A Quick Observation on the “Too Many Laws” Argument (as Linked to Garner)
While I need to formulate (and am working on it, in fact) more well developed response to the discussion of the role played by the law on cigarettes in the death of Eric Garner, I do have a simple response I want to note (it is a thought that has occurred to me more than once as I have read and heard assertions about the situation)
Jonah Goldberg serves as most proximate inspiration:
But only unreasonable people can deny that those laws are partly to blame. Without laws making cigarettes more expensive, Eric Garner would be alive today, period.
In reading this (and similar assertions–i.e., that more laws equal more chances for law enforcement to go awry, ergo, have so many laws is part of the problem) I have to wonder if the libertarian/anti-government types are willing to recognize that this is exactly the argument that many make about guns after a mass shooting (i.e., if guns weren’t so easy to access that event X would not have happened–both are vested in a basic assertion about probability). And, further, that libertarian/anti-government types always reject those probability arguments in that context.
I will also state that I will be a bit “unreasonable” (from Goldberg’s POV) and “deny” that the law was “to blame” in the following sense: there is nothing in the law that required the actions of the police officer in question. While the law was ostensibly the motivation for the confrontation, the way the police behaved is the issue here, not the law. If anything, that law has not, to my knowledge, resulted in other deaths so from a probability point of view, this assertion is nonsense.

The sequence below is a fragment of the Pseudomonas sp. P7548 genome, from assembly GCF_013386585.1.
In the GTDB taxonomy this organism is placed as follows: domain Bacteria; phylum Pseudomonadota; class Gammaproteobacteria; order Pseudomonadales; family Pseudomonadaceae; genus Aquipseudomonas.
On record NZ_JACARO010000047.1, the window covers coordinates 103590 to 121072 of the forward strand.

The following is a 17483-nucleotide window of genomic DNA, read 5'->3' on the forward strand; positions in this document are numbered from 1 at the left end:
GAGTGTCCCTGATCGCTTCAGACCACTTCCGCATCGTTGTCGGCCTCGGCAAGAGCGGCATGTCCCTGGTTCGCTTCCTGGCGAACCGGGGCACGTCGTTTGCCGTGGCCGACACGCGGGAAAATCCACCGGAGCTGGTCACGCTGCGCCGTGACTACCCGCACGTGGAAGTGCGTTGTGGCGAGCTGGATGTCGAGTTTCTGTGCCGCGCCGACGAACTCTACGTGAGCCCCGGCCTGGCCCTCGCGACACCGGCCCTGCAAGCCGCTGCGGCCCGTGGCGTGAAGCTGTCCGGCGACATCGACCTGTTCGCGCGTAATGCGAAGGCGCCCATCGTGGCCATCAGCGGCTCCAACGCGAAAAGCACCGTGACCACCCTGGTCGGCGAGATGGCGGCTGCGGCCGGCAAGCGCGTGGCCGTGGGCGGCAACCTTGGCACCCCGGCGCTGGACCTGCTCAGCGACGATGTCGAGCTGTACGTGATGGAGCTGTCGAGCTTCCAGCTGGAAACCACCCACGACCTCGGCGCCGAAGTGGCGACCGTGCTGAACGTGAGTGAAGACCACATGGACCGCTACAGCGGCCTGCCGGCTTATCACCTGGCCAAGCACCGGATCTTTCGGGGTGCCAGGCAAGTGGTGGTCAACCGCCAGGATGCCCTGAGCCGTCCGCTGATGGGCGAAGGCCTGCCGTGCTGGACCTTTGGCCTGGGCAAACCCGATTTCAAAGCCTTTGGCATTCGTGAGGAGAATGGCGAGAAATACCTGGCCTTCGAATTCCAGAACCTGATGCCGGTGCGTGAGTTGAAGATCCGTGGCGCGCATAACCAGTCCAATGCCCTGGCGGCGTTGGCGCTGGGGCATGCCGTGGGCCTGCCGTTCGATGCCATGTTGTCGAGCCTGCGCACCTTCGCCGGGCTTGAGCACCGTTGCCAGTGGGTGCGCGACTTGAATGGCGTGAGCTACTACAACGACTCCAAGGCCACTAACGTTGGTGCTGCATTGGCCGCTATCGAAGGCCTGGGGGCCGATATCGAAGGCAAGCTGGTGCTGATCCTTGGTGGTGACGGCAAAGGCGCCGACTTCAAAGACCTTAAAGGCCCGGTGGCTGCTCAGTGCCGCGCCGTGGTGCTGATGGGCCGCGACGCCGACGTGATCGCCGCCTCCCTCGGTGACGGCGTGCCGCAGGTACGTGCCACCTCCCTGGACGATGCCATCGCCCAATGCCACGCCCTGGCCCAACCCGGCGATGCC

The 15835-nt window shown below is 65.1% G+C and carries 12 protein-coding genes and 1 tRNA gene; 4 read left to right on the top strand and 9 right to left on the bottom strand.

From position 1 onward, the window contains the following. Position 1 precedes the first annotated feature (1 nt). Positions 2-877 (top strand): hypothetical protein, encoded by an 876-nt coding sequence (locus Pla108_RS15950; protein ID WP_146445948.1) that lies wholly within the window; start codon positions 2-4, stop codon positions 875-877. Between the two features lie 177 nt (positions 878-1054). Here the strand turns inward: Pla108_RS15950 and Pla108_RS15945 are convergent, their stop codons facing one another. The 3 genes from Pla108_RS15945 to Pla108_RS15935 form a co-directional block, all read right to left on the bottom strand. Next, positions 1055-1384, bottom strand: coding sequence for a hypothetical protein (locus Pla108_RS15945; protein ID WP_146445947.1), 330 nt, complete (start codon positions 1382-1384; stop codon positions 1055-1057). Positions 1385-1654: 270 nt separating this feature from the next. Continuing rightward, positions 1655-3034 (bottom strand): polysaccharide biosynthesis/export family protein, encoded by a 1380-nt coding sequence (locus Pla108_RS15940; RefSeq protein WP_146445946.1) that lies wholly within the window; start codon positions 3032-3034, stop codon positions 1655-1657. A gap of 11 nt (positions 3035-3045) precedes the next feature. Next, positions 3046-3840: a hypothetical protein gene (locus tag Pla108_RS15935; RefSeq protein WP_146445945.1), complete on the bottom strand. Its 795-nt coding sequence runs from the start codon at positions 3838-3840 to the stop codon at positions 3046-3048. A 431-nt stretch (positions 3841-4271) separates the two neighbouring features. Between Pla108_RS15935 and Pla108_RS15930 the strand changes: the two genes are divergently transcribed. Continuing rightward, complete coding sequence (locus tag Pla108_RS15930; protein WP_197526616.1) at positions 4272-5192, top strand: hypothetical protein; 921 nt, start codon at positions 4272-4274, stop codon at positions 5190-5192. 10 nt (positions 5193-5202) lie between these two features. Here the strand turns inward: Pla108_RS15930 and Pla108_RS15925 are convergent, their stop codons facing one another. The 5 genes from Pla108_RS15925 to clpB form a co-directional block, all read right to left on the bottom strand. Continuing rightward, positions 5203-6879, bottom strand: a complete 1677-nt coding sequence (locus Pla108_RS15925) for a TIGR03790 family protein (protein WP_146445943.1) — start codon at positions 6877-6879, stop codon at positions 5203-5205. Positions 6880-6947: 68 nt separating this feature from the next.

I will revert to “reasonable” however, and agree that more laws do, in fact, increase the chances of police-citizen interaction. However, again, the issue is not the interaction itself, per se, but rather is that behavior of those engaged in the interaction. This should be the focus of this discussion, not whether one favors a given law or not.